25 May 2012
It is wrong to say that school funding is not crucial to learner outcomes, argue Rosalind Gater and Doron Isaacs of Equal Education.
It is difficult to dispute the severity of the education crisis facing South Africa. According to the Department of Higher Education and Training, approximately 2.8 million 18 to 24 year olds are not employed, not in an educational institution and not in training. 2011 Annual National Assessment results show that the majority of learners at Grade 3 and Grade 6 are neither numerate, nor literate. And according to the Minister of Basic Education, the infrastructure backlog currently stands at a staggering R66 billion.
Encouragingly, public consensus is beginning to recognise that the education system cannot continue to proceed as normal. However, misconceptions abound about which inputs are most likely to positively impact school performance, a discussion closely linked to school funding. At one end of the continuum are those who peddle the myth that children learn perfectly well ‘sitting under a tree’; while at the other are those who believe that resources alone are a cure-all.
Thankfully, there is a middle ground. While it is unlikely that funding alone can transform a system plagued by diverse challenges, it is, at the same time, inaccurate and dangerous to assert that school funding does not play a crucial role in learner outcomes. Moreover, it is crucial that the discussion about funding is supported by factual content and a broad understanding of the whole picture. This will prevent the discussion from being reduced to one characterised by myopic ideology.
The prevailing belief that school funding is pro-poor obscures the reality. In terms of national policy, only non-personnel funding, which is used to buy resources such as books, toilet paper and stationary, prioritises the needs of the poorest learners. In this category alone, it is true, as Mandy de Waal wrote recently, that six times more is spent on the poorest fifth than on the wealthiest fifth. However, non-personnel funding represents less than 20% of the overall education budget.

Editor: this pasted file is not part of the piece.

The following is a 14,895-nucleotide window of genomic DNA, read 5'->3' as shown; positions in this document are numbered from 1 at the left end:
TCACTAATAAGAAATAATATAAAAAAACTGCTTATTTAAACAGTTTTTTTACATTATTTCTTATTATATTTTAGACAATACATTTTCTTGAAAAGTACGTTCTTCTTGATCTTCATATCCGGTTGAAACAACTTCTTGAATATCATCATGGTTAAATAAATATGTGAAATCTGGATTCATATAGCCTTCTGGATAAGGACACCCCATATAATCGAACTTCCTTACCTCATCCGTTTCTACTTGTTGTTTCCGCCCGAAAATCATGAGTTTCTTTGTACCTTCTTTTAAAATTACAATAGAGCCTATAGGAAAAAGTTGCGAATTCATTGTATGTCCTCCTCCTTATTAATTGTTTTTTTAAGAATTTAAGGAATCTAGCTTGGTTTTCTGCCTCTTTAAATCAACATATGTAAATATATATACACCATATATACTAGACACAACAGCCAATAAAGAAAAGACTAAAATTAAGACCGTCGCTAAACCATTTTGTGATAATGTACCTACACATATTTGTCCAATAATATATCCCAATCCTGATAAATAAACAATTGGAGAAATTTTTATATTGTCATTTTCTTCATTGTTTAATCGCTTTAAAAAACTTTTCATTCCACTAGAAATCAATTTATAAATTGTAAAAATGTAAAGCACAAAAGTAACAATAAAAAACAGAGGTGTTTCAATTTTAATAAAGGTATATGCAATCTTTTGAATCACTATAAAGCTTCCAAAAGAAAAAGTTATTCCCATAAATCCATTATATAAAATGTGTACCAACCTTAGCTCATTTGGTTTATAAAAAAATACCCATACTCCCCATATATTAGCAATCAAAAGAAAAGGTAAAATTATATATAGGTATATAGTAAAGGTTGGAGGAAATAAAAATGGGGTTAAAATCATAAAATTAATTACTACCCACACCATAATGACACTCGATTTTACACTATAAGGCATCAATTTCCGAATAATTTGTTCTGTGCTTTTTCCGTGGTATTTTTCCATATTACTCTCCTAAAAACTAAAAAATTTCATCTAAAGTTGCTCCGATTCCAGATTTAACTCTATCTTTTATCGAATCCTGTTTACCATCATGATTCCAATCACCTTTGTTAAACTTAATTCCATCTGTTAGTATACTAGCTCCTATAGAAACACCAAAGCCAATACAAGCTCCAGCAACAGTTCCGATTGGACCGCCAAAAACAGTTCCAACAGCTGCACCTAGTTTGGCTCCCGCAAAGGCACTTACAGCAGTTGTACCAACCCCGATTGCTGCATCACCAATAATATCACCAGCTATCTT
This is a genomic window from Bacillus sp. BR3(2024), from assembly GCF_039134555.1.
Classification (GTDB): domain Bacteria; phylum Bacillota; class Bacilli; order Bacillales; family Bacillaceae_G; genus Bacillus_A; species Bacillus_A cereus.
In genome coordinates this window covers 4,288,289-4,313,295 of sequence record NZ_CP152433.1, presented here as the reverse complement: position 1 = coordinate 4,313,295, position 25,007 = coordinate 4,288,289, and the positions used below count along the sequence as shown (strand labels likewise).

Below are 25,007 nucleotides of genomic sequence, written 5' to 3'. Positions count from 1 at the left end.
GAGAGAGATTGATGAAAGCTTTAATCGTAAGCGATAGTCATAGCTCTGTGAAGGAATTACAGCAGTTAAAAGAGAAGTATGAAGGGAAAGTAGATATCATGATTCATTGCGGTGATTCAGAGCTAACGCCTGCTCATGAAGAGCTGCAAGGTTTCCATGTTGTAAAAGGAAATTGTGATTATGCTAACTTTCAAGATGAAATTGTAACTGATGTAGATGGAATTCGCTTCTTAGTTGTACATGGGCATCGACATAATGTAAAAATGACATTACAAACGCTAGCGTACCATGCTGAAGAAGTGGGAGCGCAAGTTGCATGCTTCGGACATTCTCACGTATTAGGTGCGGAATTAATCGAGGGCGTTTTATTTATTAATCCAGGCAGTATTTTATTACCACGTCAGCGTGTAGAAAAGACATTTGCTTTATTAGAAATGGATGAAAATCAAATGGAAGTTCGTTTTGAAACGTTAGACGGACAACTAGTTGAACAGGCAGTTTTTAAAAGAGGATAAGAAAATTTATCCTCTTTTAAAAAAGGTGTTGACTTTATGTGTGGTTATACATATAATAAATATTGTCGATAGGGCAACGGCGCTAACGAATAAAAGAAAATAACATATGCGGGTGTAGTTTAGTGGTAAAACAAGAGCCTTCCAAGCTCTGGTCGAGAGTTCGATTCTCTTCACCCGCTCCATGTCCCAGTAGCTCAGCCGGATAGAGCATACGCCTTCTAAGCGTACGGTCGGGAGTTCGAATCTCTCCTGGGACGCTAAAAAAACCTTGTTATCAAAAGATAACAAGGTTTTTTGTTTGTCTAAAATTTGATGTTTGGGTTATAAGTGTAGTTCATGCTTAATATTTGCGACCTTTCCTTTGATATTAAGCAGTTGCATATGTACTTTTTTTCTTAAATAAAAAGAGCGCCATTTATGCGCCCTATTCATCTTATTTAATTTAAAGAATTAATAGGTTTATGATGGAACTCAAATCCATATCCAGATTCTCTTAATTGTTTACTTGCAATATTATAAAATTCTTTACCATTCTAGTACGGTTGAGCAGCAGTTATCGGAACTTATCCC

By contrast, personnel spending, (ie-staff salaries), represents 80% of the budget and is allocated in terms of a formula of simple equality, rather than on the basis of pro-poor substantive equality. Public schools are allocated public teaching posts according to a range of factors, the most important being the number of learners in the school. Therefore a well-endowed former model-C school will receive a proportionally equal number of teachers to a poor township or rural school. When attempting to fill these posts, the wealthy school will attract highly qualified teachers who command higher salaries on the government’s Occupation Specific Dispensation charts than their less well qualified counterparts in township and rural schools. This means that provinces sometimes end up spending more per child in better off schools, in so far as teacher salaries – the largest share of the education budget – is concerned. The skewing of the best teachers to the schools of the better-off is guaranteed by the topping up of salaries through fees collected by school governing bodies.